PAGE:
We have updated our Terms of Use.
Please read our new Privacy Statement before continuing.

Snow joke

31 Jul 2015 By John Foley

It’s easy to think of things that the Olympic Games isn’t. An aid to economic development; a destroyer of dictatorships; a bringer of enduring respect to its host countries. Strip away the silly idea that it will fulfil any of these roles, and what’s left is a fun sporting event. In choosing Beijing for the 2022 Winter Games, the International Olympic Committee may finally have got it right.

At first glance the choice might seem unimaginative, or even unfair. China hosted the summer Olympic Games only seven years ago in an extravaganza which gave Beijing the most global attention it had received since the 1989 massacre of student protesters in Tiananmen Square. The idea that China needs another coming-out party is far-fetched – or so citizens from the loser Kazakh city Almaty may think.

But the idea that the Olympics is a gift citizens should really want is hard to justify. While China’s GDP per capita has more than doubled since 2008, the games have nothing to do with it. Beijing’s iconic Bird’s Nest stadium has sat largely empty. Subways, roads and airport facilities would have appeared anyway. The number of foreign tourists visiting China in the past 12 months is the same as in 2007, at 132 million.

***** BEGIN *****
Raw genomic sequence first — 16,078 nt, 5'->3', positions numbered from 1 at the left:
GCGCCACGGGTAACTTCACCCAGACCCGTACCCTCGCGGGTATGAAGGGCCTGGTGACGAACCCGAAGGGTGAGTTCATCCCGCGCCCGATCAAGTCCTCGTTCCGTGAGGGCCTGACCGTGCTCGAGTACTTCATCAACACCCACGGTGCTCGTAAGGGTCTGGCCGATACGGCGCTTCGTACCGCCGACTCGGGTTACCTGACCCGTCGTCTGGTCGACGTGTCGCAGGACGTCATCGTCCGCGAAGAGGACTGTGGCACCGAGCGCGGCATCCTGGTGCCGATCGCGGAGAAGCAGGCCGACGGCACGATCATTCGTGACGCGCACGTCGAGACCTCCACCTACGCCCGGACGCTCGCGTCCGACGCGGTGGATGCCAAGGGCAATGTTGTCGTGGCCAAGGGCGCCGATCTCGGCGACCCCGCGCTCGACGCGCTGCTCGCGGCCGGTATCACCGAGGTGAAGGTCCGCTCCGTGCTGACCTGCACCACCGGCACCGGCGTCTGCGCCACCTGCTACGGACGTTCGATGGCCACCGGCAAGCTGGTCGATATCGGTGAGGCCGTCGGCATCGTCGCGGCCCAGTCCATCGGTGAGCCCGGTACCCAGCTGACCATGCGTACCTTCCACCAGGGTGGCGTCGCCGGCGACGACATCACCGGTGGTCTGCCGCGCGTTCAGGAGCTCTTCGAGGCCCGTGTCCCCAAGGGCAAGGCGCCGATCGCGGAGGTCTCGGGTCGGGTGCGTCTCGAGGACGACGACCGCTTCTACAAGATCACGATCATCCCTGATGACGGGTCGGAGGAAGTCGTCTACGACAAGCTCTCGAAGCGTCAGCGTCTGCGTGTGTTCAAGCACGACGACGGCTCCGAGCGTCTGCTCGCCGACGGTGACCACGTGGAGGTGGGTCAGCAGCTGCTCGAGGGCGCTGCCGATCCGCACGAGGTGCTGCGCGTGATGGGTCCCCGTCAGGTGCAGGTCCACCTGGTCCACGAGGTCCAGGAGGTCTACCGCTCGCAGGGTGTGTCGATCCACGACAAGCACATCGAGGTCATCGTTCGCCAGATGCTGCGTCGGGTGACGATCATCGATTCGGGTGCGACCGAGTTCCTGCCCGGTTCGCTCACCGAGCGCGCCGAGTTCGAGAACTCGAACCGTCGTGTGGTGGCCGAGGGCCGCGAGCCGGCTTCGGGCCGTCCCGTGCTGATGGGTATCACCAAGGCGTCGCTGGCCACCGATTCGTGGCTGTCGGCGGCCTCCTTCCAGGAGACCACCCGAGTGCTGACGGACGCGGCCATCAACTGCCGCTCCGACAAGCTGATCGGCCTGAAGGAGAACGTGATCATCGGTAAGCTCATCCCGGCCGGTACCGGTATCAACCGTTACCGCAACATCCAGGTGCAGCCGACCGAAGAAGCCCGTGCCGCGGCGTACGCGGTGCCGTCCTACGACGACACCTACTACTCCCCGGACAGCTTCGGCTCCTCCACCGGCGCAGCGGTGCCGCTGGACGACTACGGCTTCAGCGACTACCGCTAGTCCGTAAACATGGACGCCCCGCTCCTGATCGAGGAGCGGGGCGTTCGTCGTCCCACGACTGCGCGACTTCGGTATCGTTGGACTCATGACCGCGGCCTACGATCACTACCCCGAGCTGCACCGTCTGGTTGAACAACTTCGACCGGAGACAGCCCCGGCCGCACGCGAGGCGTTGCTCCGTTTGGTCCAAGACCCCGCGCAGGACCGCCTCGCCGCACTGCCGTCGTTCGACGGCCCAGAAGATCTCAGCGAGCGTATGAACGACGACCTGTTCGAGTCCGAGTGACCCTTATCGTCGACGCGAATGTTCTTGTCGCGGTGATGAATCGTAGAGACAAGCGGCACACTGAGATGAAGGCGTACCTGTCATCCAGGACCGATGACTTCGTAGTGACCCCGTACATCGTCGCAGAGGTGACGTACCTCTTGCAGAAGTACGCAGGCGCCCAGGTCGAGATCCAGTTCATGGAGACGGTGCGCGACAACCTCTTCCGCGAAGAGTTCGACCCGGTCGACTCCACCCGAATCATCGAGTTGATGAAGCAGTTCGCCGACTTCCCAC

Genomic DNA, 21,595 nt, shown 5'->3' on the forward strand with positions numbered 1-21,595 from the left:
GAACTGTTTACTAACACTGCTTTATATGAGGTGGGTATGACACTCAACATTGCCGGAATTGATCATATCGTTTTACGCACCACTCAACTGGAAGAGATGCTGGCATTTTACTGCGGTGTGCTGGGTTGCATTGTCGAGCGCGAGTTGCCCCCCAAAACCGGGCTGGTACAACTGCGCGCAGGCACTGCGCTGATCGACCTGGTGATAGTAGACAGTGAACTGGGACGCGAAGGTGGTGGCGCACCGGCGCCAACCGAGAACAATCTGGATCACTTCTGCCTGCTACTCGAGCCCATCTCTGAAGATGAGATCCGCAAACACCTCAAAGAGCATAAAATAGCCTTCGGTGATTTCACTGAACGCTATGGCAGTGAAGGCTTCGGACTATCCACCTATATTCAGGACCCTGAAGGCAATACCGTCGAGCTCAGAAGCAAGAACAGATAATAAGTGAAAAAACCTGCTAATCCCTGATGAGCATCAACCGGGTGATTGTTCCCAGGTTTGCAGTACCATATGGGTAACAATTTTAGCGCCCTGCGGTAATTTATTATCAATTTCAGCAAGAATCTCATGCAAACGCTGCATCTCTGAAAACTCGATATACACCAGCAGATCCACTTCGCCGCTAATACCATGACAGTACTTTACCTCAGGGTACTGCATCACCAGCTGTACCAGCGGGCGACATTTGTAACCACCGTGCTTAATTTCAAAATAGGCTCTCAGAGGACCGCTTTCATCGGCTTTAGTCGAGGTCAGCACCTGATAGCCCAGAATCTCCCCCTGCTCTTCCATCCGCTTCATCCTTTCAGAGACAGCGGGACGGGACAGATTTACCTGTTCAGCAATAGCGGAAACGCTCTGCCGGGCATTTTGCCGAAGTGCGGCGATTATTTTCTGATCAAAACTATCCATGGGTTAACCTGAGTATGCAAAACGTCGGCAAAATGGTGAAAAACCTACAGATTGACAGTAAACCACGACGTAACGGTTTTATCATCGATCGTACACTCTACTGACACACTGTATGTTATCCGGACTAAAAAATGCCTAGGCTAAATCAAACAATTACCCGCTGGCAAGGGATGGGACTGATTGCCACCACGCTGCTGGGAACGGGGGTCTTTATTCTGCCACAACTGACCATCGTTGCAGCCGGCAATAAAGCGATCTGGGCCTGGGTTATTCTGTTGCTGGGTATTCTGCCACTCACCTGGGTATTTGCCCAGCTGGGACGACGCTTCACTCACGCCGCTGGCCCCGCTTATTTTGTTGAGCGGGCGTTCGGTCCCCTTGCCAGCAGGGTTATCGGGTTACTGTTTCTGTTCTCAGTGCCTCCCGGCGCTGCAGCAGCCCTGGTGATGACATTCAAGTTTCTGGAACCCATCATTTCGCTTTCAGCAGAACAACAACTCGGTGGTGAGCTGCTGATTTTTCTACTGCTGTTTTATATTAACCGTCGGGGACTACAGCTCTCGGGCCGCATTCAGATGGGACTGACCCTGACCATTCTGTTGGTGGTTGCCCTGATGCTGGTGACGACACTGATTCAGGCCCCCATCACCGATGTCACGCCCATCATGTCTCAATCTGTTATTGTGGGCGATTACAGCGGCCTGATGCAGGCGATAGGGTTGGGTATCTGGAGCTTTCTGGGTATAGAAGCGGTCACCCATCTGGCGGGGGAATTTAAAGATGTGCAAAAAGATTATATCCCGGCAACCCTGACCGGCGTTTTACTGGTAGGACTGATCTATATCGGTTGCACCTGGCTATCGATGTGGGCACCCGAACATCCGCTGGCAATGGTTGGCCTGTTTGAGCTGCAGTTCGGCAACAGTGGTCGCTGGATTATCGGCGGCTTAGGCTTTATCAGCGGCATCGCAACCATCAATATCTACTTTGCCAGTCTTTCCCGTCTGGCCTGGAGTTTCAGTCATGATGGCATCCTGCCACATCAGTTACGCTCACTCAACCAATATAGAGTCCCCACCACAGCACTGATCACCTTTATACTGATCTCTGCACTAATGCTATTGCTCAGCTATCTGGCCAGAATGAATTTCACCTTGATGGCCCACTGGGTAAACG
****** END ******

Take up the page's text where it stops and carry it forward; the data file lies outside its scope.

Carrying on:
As for soft power, China doesn’t have much to gain. Most countries already do as it asks. Just look at the speed with which trade partners signed up for the Beijing-based Asian Infrastructure Investment Bank, without even knowing what it is. Or Britain’s refusal to give dissident artist Ai Weiwei a visa that would have enabled him to visit the country at the same time as China’s president.

For the Olympics, expectations will be reasonable this time round. The budget for the games has been pegged at around $3 billion, far less than the $51 billion Russia squandered on Sochi last year. China’s ruling Communist Party won’t be expected to abandon censorship and repression, or liberalise its markets, but merely to put on a good spectacle. Everyone can just sit back and enjoy the sport, and the fake snow.

Full disclosure: the author learned to ski in Beijing.


Email a friend

Please complete the form below.

Required fields *


(Separate multiple email addresses with commas)